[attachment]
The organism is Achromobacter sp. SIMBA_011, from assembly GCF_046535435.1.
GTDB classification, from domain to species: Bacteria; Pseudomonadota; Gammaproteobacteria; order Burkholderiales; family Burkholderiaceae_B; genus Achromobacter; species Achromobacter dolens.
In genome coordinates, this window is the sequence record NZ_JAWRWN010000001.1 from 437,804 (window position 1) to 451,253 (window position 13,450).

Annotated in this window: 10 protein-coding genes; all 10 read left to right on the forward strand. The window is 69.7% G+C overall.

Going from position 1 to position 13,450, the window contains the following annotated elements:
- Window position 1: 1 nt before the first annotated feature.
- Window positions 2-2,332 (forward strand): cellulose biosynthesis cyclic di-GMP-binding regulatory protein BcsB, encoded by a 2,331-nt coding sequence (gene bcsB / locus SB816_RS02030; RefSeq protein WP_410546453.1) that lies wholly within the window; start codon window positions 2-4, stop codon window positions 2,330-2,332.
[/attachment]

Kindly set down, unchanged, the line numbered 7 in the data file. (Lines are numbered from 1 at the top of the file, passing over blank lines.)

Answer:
- Window positions 2-2,332 (forward strand): cellulose biosynthesis cyclic di-GMP-binding regulatory protein BcsB, encoded by a 2,331-nt coding sequence (gene bcsB / locus SB816_RS02030; RefSeq protein WP_410546453.1) that lies wholly within the window; start codon window positions 2-4, stop codon window positions 2,330-2,332.